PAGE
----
Protecting the Horseshoe

An NFL Blog with an Indianapolis Colts Focus

Eye Opening Irsay Quotes

Everyone knows of the big news from yesterday. But a deeper look at some of the things Jim Irsay said (in this case, in an SI article by Don Banks) gives an indication of where this is all headed.

“He may not ever be able to play again,” Irsay said. “We just don’t know that yet. It’s a question of whether his arm comes back, and the nerve regeneration occurs. It’s always been an issue about his long-term health after football, that’s the big issue. And then there are salary cap consequences that have to be dealt with as part of his return. But it’s going to be his call whether he stays.

You don’t know that? Peyton would probably not like you saying that. You’ve seen the man throw. You were reportedly ‘pleased’ at the way he threw. If you’re doubting that he can ever play again then this should be a relatively simple conversation and no one should fault you for the tough business decision you must make.

“If he can get healthy and he wants to take the risk of playing, I’d rather see him be here and play for us this year. It can be worked out. If he can get back to the point of being the old Peyton Manning, he can play for us this season and handle it better than a rookie quarterback would be able to handle it.”

So, just this season or what? Isn’t this really just pushing out the real problem at hand one more year? That is unless, you think Peyton will retire in a season. Otherwise, what are you going to do? Sit Andrew Luck for a second year? Release Peyton before next year? The mention of the ‘this season’ shows that Manning is likely not desired beyond this season.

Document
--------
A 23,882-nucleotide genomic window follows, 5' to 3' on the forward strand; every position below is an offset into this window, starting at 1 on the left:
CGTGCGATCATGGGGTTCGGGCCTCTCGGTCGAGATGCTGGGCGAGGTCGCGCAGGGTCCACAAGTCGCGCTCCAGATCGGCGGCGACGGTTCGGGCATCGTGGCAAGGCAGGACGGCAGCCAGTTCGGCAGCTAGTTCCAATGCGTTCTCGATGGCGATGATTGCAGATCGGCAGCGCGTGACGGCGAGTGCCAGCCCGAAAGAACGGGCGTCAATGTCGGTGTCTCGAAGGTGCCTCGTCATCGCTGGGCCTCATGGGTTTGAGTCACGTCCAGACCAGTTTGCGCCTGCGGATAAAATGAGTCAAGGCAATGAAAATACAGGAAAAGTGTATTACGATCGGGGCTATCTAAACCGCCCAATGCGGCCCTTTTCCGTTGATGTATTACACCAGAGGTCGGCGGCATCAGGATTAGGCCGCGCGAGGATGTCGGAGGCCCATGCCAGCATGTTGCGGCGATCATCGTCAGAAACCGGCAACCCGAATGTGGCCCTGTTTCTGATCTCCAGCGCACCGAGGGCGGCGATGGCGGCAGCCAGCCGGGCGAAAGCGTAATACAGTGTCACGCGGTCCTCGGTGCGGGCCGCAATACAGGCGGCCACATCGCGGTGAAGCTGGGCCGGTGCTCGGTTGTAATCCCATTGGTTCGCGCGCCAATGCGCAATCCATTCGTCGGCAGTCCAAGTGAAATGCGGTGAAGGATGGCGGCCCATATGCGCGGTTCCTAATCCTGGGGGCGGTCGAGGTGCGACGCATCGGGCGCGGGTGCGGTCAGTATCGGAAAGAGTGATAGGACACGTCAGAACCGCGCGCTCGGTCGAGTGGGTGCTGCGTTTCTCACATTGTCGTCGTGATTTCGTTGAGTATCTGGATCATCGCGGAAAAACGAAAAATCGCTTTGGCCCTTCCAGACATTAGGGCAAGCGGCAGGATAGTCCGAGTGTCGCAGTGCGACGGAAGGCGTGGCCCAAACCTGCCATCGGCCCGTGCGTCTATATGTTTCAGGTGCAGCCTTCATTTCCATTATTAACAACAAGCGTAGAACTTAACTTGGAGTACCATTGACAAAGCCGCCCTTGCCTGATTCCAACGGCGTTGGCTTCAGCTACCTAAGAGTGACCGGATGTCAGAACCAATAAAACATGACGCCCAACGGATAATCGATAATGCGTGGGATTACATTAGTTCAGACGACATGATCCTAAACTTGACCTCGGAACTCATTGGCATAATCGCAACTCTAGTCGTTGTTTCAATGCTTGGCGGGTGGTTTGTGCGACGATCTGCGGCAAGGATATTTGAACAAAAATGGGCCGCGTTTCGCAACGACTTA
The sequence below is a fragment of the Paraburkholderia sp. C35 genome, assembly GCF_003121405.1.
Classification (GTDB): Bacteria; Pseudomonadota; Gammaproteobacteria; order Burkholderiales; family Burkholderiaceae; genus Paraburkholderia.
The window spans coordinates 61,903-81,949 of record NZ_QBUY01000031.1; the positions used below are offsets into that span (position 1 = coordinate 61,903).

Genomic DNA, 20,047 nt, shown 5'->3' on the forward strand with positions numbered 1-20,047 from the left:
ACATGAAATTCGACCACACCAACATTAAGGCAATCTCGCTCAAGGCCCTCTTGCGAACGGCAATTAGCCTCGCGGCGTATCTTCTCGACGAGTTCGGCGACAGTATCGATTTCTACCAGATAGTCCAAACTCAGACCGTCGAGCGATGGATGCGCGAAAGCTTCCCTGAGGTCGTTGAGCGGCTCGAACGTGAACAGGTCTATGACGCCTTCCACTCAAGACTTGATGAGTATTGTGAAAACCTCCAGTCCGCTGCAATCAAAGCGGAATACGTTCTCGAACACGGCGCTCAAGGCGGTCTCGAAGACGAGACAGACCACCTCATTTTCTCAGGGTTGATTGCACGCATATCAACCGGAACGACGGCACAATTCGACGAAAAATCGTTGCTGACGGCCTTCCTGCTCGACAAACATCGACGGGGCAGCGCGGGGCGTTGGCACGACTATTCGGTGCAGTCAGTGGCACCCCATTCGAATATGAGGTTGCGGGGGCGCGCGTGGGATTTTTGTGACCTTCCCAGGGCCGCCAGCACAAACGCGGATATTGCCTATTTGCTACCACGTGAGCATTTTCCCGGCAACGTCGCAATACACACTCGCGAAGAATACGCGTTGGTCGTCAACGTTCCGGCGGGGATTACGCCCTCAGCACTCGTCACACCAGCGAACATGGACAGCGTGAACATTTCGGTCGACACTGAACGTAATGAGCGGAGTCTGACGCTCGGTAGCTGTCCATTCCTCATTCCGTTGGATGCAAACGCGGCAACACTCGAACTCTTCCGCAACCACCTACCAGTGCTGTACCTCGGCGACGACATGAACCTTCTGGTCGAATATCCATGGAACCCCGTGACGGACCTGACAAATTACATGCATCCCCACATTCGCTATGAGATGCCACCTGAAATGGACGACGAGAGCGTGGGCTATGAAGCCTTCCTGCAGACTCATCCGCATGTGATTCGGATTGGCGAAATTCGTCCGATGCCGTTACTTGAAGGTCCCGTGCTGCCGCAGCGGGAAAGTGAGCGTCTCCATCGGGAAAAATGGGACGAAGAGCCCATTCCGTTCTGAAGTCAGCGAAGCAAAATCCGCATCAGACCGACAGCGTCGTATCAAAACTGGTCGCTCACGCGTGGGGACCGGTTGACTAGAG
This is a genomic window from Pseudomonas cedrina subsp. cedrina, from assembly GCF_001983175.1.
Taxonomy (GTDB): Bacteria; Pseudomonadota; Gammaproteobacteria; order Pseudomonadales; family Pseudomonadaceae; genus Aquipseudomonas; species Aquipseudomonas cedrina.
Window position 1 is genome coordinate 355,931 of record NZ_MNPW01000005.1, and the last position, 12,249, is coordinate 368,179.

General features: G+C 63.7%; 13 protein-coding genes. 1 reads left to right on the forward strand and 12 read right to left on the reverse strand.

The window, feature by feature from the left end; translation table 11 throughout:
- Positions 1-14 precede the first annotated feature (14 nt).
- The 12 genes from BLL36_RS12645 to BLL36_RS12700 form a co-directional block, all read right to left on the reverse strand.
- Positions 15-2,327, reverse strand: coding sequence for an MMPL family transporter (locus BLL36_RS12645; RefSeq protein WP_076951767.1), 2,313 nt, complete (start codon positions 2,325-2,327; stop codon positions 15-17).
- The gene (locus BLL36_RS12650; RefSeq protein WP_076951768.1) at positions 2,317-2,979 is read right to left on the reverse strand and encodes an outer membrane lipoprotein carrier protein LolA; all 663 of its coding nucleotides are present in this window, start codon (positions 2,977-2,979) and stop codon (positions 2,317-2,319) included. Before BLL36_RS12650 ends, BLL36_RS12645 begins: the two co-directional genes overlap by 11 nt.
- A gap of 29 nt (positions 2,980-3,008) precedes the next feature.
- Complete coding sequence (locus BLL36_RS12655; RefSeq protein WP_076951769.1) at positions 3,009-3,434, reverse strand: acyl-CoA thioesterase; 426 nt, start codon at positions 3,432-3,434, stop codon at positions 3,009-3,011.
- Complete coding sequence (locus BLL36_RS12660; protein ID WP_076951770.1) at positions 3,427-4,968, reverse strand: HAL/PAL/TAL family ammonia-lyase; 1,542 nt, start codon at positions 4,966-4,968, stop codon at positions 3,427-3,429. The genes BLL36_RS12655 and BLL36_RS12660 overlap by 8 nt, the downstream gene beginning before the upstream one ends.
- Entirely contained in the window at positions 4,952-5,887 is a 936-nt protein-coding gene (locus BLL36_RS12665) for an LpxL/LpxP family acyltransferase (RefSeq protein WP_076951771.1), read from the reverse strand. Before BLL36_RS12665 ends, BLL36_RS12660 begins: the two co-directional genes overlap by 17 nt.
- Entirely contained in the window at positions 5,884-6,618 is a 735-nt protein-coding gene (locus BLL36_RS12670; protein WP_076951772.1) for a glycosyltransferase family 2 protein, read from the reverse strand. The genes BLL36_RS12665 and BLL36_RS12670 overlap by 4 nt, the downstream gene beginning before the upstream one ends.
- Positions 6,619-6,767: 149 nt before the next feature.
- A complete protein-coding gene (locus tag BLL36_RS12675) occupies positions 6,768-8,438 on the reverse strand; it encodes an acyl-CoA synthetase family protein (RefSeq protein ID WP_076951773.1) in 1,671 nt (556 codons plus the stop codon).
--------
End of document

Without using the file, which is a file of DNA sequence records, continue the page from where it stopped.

And how do you feel about him taking the ‘risk’ of playing? Don’t you want him to take the risk? Because it sounds like you would not be too unhappy if he didn’t.

“But if he can play, he could do that for us this season and then he’d have the choice of whether to retire, with his number retired, the statue built and the whole thing. If he’s healthy, he’d handle 2012 better than Andrew could. But ultimately I have always wanted him to make the decision, with us having pointed out the risk and the stress he’s putting his neck under by playing. The biggest aspect is I want him to be comfortable with his decision.”

And there it is. The ‘AHA’ quote of the entire article. You’re taking ‘Andrew’, aren’t you. You finally said it. Perfect world, Peyton comes in and mentors Luck for a season on your terms and you’re not the bad guy. And from there you have to do what you have to do, really.

“That’s the last he’d want to do for this team, put us in that kind of salary cap situation,” Irsay said. “He wants to come back and he wants to win. I should say I assume he wants to come back. With Peyton, sometimes you never know. But that’s why we’re going to have a meeting in a few days. I think he has some real comfort in the idea of finishing his career here, but I think he’s conflicted perhaps given the circumstances. We’ll find out soon.”

You probably should have found out man to man before this was any type of story. The fact that you didn’t is pretty telling, at least I think. With Peyton, sometimes you never know. After all, he is a politician.


February 15, 2012 Posted by | Andrew Luck, Don Banks, Indianapolis Colts, Jim Irsay, Peyton Manning, Sports Illustrated | Leave a comment